March 22, 1993: Since 1993, World Water Day has been declared by the United Nations General Assembly. World Water Day is observed on March 22 every year. The purpose of the day is to recognize the importance of earth’s most precious natural resource. The celebration was proposed 20 years ago at the United Nations Conference on Environment and Development.

March 22, 1733: Joseph Priestly invented carbonated water (seltzer). In 1767, the first drinkable manmade glass of carbonated water (soda water) was invented by Joseph Priestley.

Joseph Priestley published a paper called Directions for Impregnating Water with Fixed Air (1772), which explained how to make soda water. However, Priestley did not exploit the business potential of any soda water products.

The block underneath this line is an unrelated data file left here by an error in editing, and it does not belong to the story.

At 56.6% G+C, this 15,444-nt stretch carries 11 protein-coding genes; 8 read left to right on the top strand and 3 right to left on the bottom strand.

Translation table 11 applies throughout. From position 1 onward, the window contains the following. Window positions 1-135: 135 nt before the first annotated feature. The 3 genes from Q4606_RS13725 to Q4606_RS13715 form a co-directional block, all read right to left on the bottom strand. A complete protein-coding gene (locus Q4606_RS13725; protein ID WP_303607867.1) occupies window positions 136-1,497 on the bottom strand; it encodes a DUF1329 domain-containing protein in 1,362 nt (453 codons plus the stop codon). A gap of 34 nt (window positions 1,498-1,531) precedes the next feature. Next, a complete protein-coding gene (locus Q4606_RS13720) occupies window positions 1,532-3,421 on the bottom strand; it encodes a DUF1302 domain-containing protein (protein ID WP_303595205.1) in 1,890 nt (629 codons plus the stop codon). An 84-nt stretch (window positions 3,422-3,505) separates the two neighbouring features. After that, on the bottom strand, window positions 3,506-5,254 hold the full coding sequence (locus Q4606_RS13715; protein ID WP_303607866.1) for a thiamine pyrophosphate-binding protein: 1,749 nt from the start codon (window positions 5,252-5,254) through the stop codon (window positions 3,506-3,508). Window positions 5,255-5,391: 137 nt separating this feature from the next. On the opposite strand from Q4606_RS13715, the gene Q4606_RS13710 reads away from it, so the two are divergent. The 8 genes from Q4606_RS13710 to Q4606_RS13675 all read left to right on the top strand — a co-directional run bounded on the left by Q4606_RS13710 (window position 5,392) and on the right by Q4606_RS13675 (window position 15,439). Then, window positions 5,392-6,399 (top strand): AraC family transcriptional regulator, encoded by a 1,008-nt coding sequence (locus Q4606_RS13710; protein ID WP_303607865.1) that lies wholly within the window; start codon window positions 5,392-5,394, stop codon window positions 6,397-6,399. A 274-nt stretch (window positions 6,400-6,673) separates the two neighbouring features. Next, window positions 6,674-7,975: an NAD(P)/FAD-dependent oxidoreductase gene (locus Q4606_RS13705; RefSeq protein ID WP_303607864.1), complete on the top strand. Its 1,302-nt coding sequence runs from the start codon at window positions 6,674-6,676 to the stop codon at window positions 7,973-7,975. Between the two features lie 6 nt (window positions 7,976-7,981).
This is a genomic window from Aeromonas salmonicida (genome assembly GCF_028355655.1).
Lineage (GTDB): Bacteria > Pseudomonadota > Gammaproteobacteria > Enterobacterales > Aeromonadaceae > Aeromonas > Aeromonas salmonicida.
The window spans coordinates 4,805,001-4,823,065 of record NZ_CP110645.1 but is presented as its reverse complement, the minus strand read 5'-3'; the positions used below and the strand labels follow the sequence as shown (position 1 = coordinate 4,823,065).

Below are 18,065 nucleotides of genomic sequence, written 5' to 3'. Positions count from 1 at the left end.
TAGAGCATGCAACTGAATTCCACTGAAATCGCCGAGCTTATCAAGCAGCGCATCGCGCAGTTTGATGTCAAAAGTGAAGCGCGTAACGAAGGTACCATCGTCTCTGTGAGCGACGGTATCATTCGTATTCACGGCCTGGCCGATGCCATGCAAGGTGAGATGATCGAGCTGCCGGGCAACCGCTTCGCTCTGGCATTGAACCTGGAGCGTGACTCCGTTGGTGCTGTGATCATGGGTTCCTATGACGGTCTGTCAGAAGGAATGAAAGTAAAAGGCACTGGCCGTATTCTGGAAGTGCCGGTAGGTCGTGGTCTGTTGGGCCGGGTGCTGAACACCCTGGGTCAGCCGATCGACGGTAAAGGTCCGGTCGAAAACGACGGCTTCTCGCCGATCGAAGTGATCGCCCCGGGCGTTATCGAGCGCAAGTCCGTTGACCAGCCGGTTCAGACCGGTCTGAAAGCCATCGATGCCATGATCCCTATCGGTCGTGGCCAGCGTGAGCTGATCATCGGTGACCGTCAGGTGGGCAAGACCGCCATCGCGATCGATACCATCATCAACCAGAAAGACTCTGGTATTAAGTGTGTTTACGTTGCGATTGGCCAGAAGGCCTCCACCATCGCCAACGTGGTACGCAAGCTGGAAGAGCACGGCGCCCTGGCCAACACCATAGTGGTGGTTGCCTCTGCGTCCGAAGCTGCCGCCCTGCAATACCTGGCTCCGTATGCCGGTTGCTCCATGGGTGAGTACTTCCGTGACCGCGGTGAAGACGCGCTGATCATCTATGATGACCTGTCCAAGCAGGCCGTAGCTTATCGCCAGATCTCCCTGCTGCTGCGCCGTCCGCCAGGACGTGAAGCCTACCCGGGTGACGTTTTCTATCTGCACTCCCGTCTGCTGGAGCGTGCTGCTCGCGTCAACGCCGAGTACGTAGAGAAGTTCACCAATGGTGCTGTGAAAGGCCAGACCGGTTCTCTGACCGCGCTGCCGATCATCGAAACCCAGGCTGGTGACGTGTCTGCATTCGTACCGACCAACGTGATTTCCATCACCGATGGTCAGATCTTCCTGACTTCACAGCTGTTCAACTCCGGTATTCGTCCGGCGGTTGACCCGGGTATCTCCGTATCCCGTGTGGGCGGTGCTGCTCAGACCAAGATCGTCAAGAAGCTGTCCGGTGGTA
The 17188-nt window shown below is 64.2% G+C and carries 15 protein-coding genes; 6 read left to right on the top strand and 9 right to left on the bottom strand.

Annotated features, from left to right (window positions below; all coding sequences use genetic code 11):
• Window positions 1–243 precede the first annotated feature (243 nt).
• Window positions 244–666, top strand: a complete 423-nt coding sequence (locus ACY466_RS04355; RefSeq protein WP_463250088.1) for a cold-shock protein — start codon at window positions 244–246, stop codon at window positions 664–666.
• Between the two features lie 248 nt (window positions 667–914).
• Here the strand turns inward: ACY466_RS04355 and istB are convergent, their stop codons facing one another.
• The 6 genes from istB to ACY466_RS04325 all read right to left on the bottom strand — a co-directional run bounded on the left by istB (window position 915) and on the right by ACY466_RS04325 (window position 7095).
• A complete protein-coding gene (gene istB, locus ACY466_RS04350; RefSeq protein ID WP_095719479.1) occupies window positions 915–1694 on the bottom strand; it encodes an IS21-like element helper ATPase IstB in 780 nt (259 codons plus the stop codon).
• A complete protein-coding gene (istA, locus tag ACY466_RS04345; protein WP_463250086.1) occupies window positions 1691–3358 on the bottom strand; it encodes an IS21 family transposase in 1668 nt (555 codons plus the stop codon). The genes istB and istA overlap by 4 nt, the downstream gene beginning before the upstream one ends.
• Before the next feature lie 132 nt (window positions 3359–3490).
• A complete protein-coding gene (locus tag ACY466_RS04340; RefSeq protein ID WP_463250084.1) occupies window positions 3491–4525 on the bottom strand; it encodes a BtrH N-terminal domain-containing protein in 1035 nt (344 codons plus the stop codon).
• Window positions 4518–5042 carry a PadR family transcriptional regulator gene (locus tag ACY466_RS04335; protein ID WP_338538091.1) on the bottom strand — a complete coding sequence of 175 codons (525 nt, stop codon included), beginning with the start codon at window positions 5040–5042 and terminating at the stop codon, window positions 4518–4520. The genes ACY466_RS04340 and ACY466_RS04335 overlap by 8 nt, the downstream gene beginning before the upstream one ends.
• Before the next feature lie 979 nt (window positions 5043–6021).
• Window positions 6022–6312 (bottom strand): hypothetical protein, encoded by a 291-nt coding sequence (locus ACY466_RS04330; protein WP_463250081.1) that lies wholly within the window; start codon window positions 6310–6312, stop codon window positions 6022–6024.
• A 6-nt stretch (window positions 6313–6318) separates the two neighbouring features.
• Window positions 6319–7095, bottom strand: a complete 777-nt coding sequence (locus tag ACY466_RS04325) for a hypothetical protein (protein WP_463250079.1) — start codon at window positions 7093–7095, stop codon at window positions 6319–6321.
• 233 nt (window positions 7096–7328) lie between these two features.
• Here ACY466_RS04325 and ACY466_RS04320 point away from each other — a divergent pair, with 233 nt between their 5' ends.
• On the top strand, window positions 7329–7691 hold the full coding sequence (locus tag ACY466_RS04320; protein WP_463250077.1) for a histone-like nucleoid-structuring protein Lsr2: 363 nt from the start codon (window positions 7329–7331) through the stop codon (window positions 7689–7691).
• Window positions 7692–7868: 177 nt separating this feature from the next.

Reference: “Business History.” Website http://www.businesshistory.com/index.php, Accessed November 14, 2012.

March 11, 1869: Akron Fire Impacts on Water Supply

Main Street, Akron, Ohio, 1875

Main Street, Akron, Ohio, 1875

March 11, 1869: Major fire in Akron, Ohio leads to early improvements in water service. The fire burned down all of the buildings between High and Main Streets. Soon after, the public demanded water reservoirs for fire safety. Citizens pooled their money to purchase large cisterns and in the early 1870s, eighteen cisterns were constructed throughout the city each holding 500 to 2,000 gallons. In 1880 M.S. Frost Consulting Engineers and a group of prominent local men negotiated a deal with the city to be the sole provider of water to the city. The company would construct a water system for Akron as long as the city would agree to pay $6,750 per year for water service to fight fires and to rent 150 fire hydrants that the company would install. In 1880 the M.S. Frost and Son sold the rights of the water deal to the Akron Water Works company headed by Frank Adams and George W. Crouse.